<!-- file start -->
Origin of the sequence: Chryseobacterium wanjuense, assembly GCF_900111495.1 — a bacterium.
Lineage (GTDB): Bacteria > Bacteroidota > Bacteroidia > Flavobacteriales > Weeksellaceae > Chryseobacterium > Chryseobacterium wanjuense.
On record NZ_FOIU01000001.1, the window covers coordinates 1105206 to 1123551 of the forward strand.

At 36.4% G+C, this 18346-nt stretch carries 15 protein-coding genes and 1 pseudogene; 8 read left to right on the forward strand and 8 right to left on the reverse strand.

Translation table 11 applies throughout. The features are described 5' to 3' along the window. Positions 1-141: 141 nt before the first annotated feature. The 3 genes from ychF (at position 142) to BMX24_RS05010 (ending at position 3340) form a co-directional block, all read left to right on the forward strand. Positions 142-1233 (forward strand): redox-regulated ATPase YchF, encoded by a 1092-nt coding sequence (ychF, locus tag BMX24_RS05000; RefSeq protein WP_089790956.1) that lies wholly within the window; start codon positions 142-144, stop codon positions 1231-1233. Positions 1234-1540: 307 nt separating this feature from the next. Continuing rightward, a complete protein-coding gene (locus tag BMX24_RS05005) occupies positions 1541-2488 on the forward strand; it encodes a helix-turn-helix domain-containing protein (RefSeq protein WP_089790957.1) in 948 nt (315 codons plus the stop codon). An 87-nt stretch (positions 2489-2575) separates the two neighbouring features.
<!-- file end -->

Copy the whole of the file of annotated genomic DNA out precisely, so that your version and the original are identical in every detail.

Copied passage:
Origin of the sequence: Chryseobacterium wanjuense, assembly GCF_900111495.1 — a bacterium.
Lineage (GTDB): Bacteria > Bacteroidota > Bacteroidia > Flavobacteriales > Weeksellaceae > Chryseobacterium > Chryseobacterium wanjuense.
On record NZ_FOIU01000001.1, the window covers coordinates 1105206 to 1123551 of the forward strand.

At 36.4% G+C, this 18346-nt stretch carries 15 protein-coding genes and 1 pseudogene; 8 read left to right on the forward strand and 8 right to left on the reverse strand.

Translation table 11 applies throughout. The features are described 5' to 3' along the window. Positions 1-141: 141 nt before the first annotated feature. The 3 genes from ychF (at position 142) to BMX24_RS05010 (ending at position 3340) form a co-directional block, all read left to right on the forward strand. Positions 142-1233 (forward strand): redox-regulated ATPase YchF, encoded by a 1092-nt coding sequence (ychF, locus tag BMX24_RS05000; RefSeq protein WP_089790956.1) that lies wholly within the window; start codon positions 142-144, stop codon positions 1231-1233. Positions 1234-1540: 307 nt separating this feature from the next. Continuing rightward, a complete protein-coding gene (locus tag BMX24_RS05005) occupies positions 1541-2488 on the forward strand; it encodes a helix-turn-helix domain-containing protein (RefSeq protein WP_089790957.1) in 948 nt (315 codons plus the stop codon). An 87-nt stretch (positions 2489-2575) separates the two neighbouring features.